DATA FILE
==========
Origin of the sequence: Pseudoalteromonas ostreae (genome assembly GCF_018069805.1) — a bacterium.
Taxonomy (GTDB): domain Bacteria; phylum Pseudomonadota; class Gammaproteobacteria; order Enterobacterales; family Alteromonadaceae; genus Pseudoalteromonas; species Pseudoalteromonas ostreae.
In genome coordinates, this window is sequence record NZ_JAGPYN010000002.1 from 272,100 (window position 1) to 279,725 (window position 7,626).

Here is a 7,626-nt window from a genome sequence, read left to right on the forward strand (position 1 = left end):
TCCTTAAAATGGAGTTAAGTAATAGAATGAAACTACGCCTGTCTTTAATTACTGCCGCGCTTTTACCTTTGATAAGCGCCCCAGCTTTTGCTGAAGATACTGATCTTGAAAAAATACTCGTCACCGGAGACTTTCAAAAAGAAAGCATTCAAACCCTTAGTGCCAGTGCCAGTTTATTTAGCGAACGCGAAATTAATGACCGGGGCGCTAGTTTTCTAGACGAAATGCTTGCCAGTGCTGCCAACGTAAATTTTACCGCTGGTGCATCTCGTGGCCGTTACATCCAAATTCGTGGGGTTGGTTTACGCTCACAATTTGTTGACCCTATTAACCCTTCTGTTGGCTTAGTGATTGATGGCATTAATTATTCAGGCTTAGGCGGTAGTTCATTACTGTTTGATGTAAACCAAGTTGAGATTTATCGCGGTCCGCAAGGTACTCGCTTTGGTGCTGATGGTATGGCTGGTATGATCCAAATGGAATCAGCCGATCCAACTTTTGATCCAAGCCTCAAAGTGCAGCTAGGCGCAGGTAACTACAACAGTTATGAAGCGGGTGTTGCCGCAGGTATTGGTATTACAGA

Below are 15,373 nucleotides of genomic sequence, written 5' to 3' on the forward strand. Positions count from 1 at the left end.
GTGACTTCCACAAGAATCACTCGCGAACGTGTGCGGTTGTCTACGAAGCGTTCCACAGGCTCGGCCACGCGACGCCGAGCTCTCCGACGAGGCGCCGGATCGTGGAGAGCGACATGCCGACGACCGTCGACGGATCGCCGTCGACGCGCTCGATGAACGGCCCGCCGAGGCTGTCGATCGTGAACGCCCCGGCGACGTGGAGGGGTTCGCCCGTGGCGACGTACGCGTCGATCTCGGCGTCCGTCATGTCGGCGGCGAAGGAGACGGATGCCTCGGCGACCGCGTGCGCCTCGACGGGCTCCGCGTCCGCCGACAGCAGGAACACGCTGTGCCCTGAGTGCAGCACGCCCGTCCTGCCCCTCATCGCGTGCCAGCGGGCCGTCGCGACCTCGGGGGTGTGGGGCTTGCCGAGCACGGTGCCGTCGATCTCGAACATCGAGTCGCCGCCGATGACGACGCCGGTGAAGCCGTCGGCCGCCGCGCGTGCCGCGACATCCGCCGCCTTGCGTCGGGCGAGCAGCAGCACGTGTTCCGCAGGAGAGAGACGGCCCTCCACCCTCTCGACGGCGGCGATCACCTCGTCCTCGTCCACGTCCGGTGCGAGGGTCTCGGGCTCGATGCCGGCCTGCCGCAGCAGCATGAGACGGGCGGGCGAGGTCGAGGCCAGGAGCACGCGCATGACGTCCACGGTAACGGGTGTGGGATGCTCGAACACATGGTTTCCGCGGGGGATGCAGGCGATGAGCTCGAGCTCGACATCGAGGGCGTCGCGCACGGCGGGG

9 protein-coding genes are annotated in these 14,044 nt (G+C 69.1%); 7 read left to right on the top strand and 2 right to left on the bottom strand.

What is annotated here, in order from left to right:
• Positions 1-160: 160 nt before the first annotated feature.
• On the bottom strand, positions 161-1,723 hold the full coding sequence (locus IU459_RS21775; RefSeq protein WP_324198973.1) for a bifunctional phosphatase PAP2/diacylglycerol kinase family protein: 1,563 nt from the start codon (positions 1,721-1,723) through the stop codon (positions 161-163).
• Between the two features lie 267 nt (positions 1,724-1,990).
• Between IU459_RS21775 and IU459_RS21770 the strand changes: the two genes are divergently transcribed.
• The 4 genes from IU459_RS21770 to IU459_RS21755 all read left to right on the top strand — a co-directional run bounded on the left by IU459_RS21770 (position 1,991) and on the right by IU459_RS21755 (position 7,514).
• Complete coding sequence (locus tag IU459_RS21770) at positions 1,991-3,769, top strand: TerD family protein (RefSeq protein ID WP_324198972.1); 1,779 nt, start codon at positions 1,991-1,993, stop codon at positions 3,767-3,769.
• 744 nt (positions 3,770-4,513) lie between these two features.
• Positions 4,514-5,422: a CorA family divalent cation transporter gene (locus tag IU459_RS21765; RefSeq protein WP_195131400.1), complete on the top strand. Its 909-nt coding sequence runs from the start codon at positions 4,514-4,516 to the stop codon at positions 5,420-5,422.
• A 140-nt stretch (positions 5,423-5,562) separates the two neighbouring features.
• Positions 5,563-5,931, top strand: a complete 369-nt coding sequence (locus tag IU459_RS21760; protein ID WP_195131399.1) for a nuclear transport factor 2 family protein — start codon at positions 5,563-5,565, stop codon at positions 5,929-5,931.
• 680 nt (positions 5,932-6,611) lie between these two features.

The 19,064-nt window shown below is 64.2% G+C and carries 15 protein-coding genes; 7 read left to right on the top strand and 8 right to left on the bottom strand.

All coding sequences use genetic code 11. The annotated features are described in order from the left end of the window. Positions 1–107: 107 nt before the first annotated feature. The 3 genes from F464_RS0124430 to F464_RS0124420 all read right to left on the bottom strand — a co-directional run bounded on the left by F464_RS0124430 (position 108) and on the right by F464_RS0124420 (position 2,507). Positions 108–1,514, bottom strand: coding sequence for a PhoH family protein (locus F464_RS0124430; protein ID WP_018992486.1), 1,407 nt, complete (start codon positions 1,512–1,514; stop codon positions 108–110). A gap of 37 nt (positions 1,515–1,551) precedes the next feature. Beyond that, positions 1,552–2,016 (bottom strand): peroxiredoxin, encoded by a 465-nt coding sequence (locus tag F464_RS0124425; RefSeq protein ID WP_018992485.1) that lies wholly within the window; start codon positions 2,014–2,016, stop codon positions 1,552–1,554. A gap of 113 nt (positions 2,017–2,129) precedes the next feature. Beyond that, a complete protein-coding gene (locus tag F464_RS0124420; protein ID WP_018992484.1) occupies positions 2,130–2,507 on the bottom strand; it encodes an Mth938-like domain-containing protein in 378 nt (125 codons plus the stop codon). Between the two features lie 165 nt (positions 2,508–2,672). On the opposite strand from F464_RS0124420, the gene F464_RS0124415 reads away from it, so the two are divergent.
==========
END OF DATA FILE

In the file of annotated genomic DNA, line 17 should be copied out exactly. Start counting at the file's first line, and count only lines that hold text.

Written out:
• Positions 4,514-5,422: a CorA family divalent cation transporter gene (locus tag IU459_RS21765; RefSeq protein WP_195131400.1), complete on the top strand. Its 909-nt coding sequence runs from the start codon at positions 4,514-4,516 to the stop codon at positions 5,420-5,422.